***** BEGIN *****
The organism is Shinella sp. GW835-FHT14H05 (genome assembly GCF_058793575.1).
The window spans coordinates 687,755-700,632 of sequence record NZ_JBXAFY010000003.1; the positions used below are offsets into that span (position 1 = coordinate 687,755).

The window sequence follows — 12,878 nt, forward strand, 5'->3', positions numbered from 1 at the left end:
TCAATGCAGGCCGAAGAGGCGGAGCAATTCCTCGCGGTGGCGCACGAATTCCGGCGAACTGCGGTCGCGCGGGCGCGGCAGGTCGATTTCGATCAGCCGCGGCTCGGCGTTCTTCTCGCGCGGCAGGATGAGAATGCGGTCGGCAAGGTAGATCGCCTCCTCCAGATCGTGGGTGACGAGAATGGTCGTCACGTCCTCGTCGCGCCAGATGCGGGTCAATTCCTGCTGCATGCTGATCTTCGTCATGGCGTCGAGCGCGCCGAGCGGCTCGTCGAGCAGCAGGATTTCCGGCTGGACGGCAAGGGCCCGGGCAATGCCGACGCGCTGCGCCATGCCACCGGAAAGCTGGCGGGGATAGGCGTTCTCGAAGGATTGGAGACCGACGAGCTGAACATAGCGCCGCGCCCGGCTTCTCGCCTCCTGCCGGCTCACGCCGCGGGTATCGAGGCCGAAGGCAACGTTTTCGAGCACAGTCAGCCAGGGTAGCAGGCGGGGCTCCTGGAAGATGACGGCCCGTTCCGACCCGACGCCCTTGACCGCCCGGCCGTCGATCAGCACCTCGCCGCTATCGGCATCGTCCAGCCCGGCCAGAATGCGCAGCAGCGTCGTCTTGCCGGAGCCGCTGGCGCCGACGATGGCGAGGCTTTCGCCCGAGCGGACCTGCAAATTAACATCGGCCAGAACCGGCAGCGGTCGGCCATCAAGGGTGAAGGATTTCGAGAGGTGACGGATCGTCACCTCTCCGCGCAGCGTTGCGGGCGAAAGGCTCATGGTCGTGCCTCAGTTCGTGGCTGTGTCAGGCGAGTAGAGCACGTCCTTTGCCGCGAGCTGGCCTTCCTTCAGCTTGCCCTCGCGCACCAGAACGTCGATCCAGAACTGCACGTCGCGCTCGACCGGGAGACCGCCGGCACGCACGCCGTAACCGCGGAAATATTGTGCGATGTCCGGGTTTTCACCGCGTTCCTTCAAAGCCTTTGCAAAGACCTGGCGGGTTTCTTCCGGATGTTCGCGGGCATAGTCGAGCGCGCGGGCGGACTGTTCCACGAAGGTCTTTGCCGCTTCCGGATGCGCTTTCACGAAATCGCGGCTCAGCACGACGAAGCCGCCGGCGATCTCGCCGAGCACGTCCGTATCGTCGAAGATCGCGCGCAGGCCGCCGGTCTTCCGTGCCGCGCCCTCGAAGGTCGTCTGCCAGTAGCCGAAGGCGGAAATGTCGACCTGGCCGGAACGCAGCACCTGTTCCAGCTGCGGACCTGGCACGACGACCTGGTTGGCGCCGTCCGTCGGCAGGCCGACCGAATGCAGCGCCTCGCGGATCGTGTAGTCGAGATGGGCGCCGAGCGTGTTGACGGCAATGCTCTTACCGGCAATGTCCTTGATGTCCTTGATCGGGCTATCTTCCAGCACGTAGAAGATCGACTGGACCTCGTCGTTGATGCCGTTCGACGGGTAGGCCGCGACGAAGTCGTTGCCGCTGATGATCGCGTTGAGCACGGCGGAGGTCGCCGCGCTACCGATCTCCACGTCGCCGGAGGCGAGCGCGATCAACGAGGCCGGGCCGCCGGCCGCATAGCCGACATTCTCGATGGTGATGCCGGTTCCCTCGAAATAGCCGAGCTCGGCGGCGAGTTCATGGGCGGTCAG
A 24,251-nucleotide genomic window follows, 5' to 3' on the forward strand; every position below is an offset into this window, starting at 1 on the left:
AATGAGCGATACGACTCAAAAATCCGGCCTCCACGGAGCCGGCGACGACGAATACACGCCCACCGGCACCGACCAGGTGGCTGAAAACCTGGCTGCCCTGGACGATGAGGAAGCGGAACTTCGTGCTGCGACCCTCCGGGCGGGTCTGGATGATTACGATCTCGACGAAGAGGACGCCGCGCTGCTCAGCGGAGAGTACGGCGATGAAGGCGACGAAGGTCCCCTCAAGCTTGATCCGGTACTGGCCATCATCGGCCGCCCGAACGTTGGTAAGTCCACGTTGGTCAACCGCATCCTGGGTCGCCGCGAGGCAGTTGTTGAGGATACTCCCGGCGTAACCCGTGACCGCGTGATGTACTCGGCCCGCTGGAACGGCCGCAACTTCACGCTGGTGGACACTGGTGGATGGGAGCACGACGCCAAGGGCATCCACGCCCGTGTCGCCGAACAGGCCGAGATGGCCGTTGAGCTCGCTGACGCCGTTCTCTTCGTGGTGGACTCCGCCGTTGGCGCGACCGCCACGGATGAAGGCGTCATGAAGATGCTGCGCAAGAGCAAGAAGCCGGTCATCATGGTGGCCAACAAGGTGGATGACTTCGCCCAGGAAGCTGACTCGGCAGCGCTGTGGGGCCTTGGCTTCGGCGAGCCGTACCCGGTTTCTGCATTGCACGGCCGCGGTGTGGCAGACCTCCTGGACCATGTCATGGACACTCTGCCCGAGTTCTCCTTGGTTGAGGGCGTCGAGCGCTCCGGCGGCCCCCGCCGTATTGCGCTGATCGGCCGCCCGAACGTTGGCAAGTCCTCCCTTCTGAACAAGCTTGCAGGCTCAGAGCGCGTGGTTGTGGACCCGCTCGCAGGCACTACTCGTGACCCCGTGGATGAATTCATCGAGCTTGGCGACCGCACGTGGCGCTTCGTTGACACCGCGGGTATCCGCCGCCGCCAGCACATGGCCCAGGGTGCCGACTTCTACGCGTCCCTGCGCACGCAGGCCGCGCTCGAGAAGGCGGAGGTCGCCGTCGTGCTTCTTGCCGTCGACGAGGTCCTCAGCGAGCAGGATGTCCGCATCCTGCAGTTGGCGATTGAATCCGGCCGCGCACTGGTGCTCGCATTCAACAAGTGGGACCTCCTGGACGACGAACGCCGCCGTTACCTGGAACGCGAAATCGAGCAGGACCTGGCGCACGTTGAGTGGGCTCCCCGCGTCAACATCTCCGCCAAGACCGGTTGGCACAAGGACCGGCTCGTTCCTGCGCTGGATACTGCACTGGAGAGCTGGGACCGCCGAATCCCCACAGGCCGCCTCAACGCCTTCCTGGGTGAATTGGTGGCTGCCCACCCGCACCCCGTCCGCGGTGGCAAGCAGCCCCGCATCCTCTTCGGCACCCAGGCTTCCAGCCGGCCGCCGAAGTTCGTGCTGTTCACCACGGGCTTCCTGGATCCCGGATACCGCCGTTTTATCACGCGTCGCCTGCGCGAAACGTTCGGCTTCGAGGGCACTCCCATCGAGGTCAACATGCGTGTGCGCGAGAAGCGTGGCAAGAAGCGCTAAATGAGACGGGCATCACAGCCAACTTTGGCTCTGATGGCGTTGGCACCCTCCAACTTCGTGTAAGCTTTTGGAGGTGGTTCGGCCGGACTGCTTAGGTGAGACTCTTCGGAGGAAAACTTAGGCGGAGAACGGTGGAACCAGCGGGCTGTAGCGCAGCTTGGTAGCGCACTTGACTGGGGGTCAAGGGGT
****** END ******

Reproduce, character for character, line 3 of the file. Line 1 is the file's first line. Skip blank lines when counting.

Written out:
The window sequence follows — 12,878 nt, forward strand, 5'->3', positions numbered from 1 at the left end: